Bus Bokeh and Boredom

As an inner London resident there is little point owning a car. The logistical, economic and environmental problems and costs of congestion, parking, charges, fuel etc generally outweigh the benefits for me - so I walk and cycle and use public transport a lot. These images have been created on or while using the bus and train.

The first set were taken on the double-decker bus as I returned from the MA show at Chelsea (the number 36 to Lewisham). I think when you’ve just seen a lot of art it can help you see the everyday world from a different perspective. I love to sit on the top deck, at the front of the bus - and always do so whenever possible. It provides one of the best views of the city which, even after around 20 years, I never tire of.

As the evening fell I got out my camera and had an idea. I’ve also always loved the photographic ‘bokeh’ effect ("the way the lens renders out-of-focus points of light”) - but never tried to create them myself. This is nothing new and you see it all the time on TV etc, but I just wanted to experiment with it. I really like the way it is familiar and recognisable as well as abstract. Increasingly, I found that de-focussing and zooming the camera as much as possible created the best effect.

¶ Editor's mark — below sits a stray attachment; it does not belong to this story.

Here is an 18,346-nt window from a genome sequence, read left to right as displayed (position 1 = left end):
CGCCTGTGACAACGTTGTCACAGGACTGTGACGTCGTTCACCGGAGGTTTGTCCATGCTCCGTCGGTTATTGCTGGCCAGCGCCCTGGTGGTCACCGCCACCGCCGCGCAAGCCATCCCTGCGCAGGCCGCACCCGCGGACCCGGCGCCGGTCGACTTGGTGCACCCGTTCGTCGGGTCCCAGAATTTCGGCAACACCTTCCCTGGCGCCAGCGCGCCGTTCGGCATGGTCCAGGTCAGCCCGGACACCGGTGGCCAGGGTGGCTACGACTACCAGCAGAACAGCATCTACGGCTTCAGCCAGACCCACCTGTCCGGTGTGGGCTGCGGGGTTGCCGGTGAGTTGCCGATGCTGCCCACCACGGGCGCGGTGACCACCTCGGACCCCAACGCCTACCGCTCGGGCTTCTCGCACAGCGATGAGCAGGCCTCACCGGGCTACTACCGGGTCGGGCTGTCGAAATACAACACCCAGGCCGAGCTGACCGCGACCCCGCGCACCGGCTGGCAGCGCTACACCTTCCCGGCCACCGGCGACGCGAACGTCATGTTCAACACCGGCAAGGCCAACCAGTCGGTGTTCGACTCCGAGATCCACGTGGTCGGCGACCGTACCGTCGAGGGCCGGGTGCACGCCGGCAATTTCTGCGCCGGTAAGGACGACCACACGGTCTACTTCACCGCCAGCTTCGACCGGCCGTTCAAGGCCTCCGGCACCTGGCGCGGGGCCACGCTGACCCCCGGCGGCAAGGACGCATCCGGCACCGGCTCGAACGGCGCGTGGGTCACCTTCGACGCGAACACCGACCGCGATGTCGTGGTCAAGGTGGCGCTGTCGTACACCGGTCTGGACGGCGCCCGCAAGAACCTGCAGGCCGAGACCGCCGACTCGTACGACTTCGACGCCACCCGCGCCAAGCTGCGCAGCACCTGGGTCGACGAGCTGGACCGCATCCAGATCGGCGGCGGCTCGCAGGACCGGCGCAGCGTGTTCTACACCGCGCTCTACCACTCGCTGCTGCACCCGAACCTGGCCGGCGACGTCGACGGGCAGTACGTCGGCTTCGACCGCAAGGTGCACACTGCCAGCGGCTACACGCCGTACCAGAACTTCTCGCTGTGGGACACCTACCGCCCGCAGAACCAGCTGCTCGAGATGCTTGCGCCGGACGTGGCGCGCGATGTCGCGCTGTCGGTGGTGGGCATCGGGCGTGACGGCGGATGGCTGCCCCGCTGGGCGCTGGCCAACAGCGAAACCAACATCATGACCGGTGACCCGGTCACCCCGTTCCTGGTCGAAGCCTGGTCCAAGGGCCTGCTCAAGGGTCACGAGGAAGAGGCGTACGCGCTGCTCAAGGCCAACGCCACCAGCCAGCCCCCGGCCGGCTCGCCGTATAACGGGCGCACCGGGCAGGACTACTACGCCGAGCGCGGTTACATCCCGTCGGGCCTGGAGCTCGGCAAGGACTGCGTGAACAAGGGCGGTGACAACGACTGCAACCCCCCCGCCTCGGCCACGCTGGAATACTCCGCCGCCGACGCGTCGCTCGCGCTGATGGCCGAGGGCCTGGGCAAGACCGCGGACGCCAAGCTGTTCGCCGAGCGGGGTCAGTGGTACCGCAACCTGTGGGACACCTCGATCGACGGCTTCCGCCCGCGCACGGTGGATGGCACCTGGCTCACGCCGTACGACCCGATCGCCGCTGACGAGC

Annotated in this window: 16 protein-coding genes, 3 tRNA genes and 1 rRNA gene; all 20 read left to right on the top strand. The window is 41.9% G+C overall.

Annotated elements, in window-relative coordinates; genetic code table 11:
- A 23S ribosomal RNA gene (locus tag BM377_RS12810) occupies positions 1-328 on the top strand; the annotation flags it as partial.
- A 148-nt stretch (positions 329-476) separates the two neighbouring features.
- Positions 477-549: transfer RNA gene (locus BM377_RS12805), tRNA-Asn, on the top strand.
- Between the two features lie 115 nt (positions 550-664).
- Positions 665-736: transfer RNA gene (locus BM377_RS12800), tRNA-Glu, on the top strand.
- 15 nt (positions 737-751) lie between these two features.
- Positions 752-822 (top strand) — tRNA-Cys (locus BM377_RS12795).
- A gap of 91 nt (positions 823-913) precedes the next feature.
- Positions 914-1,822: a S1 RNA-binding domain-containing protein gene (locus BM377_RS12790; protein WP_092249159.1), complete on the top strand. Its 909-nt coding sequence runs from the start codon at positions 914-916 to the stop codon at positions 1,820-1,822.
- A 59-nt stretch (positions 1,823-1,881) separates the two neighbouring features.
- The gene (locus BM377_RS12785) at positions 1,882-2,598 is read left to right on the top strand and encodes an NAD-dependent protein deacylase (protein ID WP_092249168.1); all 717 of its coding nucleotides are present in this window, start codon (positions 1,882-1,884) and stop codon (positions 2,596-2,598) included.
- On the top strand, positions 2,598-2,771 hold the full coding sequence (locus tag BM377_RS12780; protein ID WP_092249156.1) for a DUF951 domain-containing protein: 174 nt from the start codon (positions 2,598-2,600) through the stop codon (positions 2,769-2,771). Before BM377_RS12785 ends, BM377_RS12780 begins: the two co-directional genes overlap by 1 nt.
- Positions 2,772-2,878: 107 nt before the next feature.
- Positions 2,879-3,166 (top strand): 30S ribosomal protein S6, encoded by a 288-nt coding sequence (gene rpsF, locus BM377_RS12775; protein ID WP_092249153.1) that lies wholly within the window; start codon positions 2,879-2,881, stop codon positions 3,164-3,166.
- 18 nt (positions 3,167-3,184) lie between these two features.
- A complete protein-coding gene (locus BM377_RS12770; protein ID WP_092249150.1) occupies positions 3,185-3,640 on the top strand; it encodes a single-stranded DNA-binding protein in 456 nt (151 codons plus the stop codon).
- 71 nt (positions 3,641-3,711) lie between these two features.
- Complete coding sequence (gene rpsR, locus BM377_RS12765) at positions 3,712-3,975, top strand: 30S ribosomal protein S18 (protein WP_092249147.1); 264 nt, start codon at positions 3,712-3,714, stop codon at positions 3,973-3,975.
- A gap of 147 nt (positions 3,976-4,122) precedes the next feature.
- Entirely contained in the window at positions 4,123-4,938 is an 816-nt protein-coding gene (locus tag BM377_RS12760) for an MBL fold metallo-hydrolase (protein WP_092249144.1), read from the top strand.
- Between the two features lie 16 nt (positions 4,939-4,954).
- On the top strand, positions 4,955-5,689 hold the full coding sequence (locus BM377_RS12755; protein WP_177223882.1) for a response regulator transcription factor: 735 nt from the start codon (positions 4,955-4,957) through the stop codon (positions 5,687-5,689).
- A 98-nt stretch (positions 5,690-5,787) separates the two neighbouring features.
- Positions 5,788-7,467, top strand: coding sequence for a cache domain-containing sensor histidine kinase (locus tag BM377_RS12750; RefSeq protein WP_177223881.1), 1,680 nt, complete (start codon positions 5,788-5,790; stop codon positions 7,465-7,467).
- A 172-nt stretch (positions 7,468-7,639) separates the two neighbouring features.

After some minor processing in Photoshop I tried inverting the images into a negative and preferred these versions, which made them more abstract - and looked almost like microscopic images or ink blots.

The second set was taken on the bus from Camberwell to Lewisham. It was raining, the roads were jammed and what should have been a 25 minute journey ended up taking about an hour and half. I didn’t have anything to read and didn’t bring my camera, so was going out of my mind with boredom (I get bored very easily!) I pulled out my mobile phone and passed the time taking snaps of the window and how the effect of street and traffic lights interplayed with the rain etc on the window. The camera on my phone isn’t very good, but I found that some of the coarse pixellation etc almost added to the effect. I also later made these negative for the same reasons stated above - and quite liked the delicate, painterly quality of the images.

This third set was taken while waiting for a train at London Bridge station after visiting the White Cube gallery. There is this large perforated steel box on Platform 1 (no idea what it’s for.) By manually switching the focus on my camera I could achieve some interesting layering effects that, to me, resembled the moiré pattern of halftone printing - or even of Islamic architecture? I only had about two minutes until my train arrived, so I would like to return to the site to take some more photos…!